Physicists look for new physics phenomena in many ways. One is by observing and measuring processes that are predicted to be extremely rare and looking for differences between data and theoretical predictions. The NA62 detector – the 62nd experiment located in CERN’s North Area – is designed to observe with high precision one such process, in which a positively charged particle known as a kaon transforms into a positively charged pion and a neutrino–antineutrino pair (denoted by K+→π+νν). Yesterday, at the 40th International Conference on High Energy Physics, the NA62 collaboration reported recording 17 candidate events for this particular transformation in data they collected in 2018. By combining the data they collected in 2016 and 2017, NA62 can claim the first evidence for this ultra-rare process, with a statistical significance of three-and-a-half sigma (3.5σ).
Colliding particles – into other particle beams or into fixed targets – at sufficiently high energies can produce heavy, unstable particles, like the kaons sought by NA62. These heavy particles transform (or “decay”) almost instantaneously into lighter particles in various combinations. The Standard Model of particle physics predicts how often a given particle will undergo all possible transformations. In the case of the kaon, only around one in every ten billion are expected to transform into a pion and a neutrino–antineutrino pair, with an uncertainty of about 10%. It is thus one of the rarest processes that can be observed by physicists.
While CERN is famous for the Large Hadron Collider, other accelerators at the laboratory provide particle beams for smaller but highly specialised experiments. The NA62 detector gets its beam from the Super Proton Synchrotron (SPS). Proton beams from the SPS, with an energy of 400 gigaelectronvolts, slam into a fixed target made of beryllium located upstream of NA62. Nearly a billion secondary particles are produced each second as a result and race towards the detector. Of these particles, around 6% are positively charged kaons. The kaons enter the detector, where a dedicated device identifies them before they undergo transformation into lighter particles. The physicists therefore have to first count the kaons produced and identify which of them transformed into a pion and a neutrino–antineutrino pair. Since neutrinos and their antiparticle counterparts leave no trace in the NA62 detector, their presence has to be deduced by calculating the angles between the parent kaon and the daughter pion and by measuring their speed and direction of motion.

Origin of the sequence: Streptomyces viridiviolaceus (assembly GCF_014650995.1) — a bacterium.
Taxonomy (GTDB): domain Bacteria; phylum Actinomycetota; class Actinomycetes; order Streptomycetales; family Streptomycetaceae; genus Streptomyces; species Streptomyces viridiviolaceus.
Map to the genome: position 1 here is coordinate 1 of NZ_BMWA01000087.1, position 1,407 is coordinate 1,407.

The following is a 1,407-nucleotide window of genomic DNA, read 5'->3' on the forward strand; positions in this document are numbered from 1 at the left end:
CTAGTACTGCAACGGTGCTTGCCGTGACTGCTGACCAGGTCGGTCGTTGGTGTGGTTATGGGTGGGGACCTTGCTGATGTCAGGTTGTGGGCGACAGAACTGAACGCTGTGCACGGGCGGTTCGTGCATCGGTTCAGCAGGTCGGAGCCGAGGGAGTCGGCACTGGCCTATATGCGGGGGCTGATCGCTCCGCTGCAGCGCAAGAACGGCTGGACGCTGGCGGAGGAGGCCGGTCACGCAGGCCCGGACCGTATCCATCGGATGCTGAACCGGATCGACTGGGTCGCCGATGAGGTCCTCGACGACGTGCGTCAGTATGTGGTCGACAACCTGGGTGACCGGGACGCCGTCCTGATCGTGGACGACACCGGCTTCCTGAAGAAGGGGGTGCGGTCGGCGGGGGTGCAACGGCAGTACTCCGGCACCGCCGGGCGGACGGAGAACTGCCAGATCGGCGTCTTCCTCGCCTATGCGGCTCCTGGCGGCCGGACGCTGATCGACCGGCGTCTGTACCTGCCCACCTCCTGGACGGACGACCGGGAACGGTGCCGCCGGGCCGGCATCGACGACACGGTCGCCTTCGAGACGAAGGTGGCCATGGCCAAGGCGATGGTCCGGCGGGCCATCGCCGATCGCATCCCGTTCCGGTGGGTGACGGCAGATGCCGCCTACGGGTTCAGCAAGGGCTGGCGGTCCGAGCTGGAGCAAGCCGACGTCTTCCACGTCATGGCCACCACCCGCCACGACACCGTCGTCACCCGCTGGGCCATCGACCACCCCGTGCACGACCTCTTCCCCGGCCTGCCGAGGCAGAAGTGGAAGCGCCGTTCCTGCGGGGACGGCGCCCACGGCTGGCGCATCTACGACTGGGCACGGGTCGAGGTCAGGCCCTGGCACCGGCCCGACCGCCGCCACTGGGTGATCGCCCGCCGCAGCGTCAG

In 2018, the NA62 detector collected data for 217 days, at the expense of around a billion billion (1018) protons. By sifting through these data, the collaboration was able to identify 17 new events that fit the K+→π+νν profile, in addition to the first candidate event observed in data from 2016 and the two candidates from 2017. Combining these data allowed NA62 to experimentally determine that the rate at which kaons undergo this rare transformation is around one in ten billion, with an uncertainty of about 35%. The experimental value is compatible with the Standard Model’s prediction at the current level of precision.
This is an important milestone for the experiment. NA62 is now on track to reach the threshold of 5σ statistical significance to claim observation of the process. The detector will receive new batches of kaons when the SPS resumes operations in 2021, following the second long shutdown of CERN’s accelerator complex.